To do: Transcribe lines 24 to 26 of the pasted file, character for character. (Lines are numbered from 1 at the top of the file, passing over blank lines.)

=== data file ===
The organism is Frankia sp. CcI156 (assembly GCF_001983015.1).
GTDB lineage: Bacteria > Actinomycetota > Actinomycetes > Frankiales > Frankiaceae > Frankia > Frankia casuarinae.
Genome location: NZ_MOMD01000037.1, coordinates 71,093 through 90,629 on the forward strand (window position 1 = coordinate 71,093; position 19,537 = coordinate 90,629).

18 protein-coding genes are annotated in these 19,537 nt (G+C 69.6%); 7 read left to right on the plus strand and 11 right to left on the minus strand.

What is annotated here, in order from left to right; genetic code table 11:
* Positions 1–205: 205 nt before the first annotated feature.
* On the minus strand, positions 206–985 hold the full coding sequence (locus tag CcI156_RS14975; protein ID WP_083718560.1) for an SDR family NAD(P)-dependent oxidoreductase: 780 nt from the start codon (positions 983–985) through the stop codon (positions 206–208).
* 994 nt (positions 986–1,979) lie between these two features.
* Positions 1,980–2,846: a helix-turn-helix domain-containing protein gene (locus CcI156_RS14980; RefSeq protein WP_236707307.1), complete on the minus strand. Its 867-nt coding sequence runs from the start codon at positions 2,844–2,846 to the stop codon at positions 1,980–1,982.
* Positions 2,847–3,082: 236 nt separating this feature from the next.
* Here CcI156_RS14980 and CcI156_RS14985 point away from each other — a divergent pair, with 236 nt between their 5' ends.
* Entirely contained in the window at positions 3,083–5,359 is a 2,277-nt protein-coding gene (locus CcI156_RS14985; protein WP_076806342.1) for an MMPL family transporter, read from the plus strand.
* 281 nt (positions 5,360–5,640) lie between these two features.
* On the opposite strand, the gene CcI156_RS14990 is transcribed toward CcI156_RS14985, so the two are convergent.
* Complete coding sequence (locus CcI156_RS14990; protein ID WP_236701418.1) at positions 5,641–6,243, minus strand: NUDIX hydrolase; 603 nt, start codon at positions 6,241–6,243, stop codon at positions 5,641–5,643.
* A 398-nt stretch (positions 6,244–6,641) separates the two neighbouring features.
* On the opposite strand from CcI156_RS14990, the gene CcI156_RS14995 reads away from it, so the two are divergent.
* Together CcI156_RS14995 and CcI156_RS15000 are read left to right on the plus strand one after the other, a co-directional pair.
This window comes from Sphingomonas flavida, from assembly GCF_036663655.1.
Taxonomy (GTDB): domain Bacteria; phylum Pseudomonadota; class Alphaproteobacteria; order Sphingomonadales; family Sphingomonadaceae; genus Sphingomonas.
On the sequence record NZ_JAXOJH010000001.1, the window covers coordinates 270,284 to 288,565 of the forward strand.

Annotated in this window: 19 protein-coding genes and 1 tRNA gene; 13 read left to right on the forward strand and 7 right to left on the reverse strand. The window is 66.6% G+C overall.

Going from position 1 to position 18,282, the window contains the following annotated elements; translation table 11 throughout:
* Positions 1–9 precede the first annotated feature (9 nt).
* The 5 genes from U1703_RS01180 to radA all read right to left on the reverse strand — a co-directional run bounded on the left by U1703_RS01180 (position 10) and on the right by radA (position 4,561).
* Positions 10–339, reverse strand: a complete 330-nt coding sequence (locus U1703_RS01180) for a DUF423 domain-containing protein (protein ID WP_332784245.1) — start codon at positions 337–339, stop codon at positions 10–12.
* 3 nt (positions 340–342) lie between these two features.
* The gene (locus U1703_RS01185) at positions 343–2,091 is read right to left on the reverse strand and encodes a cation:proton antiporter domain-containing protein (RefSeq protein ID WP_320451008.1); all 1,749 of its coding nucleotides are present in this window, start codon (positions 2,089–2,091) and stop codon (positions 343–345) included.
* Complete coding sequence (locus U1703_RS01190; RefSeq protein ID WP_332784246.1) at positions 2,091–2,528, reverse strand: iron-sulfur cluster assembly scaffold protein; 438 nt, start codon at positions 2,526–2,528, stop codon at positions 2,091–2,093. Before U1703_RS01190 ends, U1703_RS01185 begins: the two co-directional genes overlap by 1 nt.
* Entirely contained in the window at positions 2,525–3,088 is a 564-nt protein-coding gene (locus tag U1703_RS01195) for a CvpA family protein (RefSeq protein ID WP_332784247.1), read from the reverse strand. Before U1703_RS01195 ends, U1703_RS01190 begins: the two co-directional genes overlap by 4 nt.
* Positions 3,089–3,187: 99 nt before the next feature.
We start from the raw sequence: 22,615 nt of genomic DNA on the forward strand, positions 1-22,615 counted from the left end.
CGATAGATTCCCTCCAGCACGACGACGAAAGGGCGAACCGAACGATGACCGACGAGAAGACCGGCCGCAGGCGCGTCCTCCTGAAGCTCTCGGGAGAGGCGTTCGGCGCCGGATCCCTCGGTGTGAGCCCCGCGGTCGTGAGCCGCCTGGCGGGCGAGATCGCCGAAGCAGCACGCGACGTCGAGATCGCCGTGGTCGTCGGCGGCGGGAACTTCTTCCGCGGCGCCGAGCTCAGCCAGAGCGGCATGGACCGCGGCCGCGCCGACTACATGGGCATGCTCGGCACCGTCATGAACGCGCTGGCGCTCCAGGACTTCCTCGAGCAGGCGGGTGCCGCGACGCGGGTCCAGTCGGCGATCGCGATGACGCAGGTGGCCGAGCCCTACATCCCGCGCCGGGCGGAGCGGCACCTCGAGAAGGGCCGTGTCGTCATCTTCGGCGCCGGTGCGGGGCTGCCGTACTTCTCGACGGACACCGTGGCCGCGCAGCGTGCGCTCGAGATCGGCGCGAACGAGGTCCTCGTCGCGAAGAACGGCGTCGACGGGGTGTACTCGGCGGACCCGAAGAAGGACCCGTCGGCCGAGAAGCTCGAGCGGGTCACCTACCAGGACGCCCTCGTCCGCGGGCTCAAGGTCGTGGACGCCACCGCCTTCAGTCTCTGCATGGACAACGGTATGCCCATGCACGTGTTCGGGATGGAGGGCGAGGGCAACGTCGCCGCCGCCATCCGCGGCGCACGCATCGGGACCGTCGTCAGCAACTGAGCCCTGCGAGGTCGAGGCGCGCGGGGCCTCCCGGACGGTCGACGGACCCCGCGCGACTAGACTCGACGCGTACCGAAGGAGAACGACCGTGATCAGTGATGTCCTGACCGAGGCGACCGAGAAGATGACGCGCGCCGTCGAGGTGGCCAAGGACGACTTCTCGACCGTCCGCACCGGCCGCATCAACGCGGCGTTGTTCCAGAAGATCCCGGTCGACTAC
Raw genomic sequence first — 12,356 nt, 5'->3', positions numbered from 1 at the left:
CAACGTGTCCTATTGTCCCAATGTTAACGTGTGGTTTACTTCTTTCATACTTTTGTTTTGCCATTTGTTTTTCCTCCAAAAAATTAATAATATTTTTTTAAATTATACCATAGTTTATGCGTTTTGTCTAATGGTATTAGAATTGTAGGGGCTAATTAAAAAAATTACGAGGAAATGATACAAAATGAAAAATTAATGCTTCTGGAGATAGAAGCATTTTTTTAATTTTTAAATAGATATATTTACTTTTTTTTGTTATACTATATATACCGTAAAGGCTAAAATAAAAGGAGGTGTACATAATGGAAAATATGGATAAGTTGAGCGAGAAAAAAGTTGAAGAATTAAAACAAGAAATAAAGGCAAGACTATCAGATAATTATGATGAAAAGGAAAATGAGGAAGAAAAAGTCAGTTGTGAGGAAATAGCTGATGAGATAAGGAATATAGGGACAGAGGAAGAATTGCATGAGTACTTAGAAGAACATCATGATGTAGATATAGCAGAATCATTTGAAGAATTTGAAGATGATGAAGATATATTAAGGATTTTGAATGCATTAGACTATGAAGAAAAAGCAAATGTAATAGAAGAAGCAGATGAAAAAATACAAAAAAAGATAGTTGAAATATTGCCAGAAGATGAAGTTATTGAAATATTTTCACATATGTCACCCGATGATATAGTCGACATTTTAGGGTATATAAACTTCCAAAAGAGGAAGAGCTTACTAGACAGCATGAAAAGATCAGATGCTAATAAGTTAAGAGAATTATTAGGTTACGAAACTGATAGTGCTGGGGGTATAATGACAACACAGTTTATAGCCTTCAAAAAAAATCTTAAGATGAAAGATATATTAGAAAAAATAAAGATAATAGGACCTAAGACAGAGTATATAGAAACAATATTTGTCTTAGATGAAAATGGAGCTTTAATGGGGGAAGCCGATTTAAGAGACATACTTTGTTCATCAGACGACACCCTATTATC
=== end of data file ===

* Positions 1–9 precede the first annotated feature (9 nt).
* The 5 genes from U1703_RS01180 to radA all read right to left on the reverse strand — a co-directional run bounded on the left by U1703_RS01180 (position 10) and on the right by radA (position 4,561).
* Positions 10–339, reverse strand: a complete 330-nt coding sequence (locus U1703_RS01180) for a DUF423 domain-containing protein (protein ID WP_332784245.1) — start codon at positions 337–339, stop codon at positions 10–12.